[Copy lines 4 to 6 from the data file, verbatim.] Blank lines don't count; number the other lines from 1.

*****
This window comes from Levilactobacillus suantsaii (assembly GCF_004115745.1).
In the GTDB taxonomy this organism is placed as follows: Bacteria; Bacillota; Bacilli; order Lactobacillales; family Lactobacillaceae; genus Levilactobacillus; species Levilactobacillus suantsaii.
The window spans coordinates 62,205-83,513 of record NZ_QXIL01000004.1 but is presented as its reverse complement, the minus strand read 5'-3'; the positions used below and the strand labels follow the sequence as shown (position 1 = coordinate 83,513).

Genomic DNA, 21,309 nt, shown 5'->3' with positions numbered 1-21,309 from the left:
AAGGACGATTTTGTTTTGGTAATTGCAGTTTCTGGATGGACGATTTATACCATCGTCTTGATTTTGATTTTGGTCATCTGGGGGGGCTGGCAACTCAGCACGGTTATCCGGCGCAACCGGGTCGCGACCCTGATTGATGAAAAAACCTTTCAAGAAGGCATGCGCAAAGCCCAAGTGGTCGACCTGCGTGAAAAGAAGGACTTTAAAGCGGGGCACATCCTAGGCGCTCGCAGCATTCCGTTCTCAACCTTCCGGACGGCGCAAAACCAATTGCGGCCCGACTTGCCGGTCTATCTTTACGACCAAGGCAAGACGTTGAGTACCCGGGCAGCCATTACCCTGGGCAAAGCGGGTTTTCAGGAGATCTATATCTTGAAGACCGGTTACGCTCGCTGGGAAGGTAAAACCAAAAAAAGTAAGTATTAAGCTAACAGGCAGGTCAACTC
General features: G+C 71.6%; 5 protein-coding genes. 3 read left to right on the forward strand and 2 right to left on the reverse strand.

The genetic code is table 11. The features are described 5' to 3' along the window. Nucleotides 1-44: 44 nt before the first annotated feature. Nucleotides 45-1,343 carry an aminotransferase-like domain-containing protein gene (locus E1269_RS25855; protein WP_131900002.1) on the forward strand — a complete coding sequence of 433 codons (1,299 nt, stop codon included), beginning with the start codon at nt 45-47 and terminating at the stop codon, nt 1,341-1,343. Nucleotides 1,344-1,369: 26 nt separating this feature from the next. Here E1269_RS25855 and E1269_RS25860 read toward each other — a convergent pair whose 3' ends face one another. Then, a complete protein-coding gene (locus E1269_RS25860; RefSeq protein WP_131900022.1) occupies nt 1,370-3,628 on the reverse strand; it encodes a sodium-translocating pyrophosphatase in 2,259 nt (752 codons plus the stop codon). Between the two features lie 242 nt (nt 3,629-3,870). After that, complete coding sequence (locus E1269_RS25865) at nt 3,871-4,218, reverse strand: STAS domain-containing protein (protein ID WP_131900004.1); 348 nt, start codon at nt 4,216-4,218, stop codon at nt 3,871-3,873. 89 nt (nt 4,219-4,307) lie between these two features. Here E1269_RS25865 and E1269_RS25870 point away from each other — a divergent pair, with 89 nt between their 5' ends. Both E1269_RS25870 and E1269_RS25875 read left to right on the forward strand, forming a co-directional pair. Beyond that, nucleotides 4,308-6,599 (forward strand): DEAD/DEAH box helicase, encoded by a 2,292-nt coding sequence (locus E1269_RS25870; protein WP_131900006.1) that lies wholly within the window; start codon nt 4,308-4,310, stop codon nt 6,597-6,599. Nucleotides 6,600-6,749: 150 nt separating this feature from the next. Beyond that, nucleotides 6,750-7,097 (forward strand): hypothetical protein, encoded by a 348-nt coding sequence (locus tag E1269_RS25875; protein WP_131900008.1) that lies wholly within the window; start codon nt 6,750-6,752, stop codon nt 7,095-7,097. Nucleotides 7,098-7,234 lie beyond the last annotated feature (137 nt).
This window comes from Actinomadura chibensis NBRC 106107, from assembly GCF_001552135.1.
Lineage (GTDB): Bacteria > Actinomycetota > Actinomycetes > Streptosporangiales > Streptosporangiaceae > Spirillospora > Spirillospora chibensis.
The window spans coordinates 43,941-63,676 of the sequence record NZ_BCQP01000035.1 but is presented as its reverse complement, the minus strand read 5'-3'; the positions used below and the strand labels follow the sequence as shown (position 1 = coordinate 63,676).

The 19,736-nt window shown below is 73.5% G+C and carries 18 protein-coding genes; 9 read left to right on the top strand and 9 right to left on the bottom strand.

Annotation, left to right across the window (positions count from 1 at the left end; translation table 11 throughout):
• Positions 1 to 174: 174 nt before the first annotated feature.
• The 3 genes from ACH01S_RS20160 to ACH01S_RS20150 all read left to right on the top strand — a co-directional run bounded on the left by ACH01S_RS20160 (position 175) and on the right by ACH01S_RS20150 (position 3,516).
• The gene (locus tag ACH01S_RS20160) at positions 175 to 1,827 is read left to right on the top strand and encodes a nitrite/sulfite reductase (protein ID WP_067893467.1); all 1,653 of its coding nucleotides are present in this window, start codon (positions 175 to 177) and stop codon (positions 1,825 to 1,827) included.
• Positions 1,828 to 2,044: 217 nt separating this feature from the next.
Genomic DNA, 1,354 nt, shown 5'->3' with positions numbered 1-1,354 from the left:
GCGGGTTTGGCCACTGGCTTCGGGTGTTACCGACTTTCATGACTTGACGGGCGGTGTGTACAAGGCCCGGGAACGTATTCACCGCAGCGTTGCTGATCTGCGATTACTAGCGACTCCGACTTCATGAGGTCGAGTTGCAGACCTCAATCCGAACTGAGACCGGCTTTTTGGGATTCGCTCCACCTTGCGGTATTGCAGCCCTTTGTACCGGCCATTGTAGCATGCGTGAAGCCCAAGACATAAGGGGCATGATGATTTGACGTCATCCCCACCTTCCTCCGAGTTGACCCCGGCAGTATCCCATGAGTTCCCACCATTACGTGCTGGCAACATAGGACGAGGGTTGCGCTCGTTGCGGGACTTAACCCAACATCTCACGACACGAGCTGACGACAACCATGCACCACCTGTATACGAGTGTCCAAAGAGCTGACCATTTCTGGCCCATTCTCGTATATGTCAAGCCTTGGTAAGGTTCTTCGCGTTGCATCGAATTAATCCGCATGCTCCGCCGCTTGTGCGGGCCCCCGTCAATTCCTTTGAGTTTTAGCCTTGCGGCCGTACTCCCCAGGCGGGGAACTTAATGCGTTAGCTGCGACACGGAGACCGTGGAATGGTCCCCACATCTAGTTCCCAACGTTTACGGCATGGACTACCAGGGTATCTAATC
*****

Genomic DNA, 21,309 nt, shown 5'->3' with positions numbered 1-21,309 from the left:
AAGGACGATTTTGTTTTGGTAATTGCAGTTTCTGGATGGACGATTTATACCATCGTCTTGATTTTGATTTTGGTCATCTGGGGGGGCTGGCAACTCAGCACGGTTATCCGGCGCAACCGGGTCGCGACCCTGATTGATGAAAAAACCTTTCAAGAAGGCATGCGCAAAGCCCAAGTGGTCGACCTGCGTGAAAAGAAGGACTTTAAAGCGGGGCACATCCTAGGCGCTCGCAGCATTCCGTTCTCAACCTTCCGGACGGCGCAAAACCAATTGCGGCCCGACTTGCCGGTCTATCTTTACGACCAAGGCAAGACGTTGAGTACCCGGGCAGCCATTACCCTGGGCAAAGCGGGTTTTCAGGAGATCTATATCTTGAAGACCGGTTACGCTCGCTGGGAAGGTAAAACCAAAAAAAGTAAGTATTAAGCTAACAGGCAGGTCAACTC
General features: G+C 71.6%; 5 protein-coding genes. 3 read left to right on the forward strand and 2 right to left on the reverse strand.